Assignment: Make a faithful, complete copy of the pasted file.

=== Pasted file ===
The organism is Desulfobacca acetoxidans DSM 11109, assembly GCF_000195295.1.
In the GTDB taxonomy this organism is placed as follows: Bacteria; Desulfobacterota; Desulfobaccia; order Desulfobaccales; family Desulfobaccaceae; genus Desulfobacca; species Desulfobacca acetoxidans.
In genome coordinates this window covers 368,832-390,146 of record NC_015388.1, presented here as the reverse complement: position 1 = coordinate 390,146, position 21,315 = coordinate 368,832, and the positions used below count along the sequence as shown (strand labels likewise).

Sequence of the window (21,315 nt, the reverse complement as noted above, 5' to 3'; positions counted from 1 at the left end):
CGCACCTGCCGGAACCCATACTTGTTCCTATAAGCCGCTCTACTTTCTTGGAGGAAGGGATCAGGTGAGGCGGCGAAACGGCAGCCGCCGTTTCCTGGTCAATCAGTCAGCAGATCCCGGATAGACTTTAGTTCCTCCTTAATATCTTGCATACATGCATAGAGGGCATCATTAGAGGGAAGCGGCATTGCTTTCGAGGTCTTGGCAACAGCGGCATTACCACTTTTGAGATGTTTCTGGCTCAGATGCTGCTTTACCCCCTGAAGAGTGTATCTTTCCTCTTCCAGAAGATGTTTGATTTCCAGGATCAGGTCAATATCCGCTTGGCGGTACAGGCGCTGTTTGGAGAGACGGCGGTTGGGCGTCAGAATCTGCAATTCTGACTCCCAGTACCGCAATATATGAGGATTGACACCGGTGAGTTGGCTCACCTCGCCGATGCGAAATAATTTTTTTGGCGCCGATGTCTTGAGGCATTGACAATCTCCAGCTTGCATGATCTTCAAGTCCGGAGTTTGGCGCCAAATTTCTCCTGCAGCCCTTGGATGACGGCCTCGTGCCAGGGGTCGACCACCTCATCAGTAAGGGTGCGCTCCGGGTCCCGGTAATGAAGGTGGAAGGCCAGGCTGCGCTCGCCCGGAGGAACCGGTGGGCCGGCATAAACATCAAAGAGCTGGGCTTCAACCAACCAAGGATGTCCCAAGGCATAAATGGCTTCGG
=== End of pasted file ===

The organism is Desulfobacca acetoxidans DSM 11109, assembly GCF_000195295.1.
In the GTDB taxonomy this organism is placed as follows: Bacteria; Desulfobacterota; Desulfobaccia; order Desulfobaccales; family Desulfobaccaceae; genus Desulfobacca; species Desulfobacca acetoxidans.
In genome coordinates this window covers 368,832-390,146 of record NC_015388.1, presented here as the reverse complement: position 1 = coordinate 390,146, position 21,315 = coordinate 368,832, and the positions used below count along the sequence as shown (strand labels likewise).

Sequence of the window (21,315 nt, the reverse complement as noted above, 5' to 3'; positions counted from 1 at the left end):
CGCACCTGCCGGAACCCATACTTGTTCCTATAAGCCGCTCTACTTTCTTGGAGGAAGGGATCAGGTGAGGCGGCGAAACGGCAGCCGCCGTTTCCTGGTCAATCAGTCAGCAGATCCCGGATAGACTTTAGTTCCTCCTTAATATCTTGCATACATGCATAGAGGGCATCATTAGAGGGAAGCGGCATTGCTTTCGAGGTCTTGGCAACAGCGGCATTACCACTTTTGAGATGTTTCTGGCTCAGATGCTGCTTTACCCCCTGAAGAGTGTATCTTTCCTCTTCCAGAAGATGTTTGATTTCCAGGATCAGGTCAATATCCGCTTGGCGGTACAGGCGCTGTTTGGAGAGACGGCGGTTGGGCGTCAGAATCTGCAATTCTGACTCCCAGTACCGCAATATATGAGGATTGACACCGGTGAGTTGGCTCACCTCGCCGATGCGAAATAATTTTTTTGGCGCCGATGTCTTGAGGCATTGACAATCTCCAGCTTGCATGATCTTCAAGTCCGGAGTTTGGCGCCAAATTTCTCCTGCAGCCCTTGGATGACGGCCTCGTGCCAGGGGTCGACCACCTCATCAGTAAGGGTGCGCTCCGGGTCCCGGTAATGAAGGTGGAAGGCCAGGCTGCGCTCGCCCGGAGGAACCGGTGGGCCGGCATAAACATCAAAGAGCTGGGCTTCAACCAACCAAGGATGTCCCAAGGCATAAATGGCTTCGG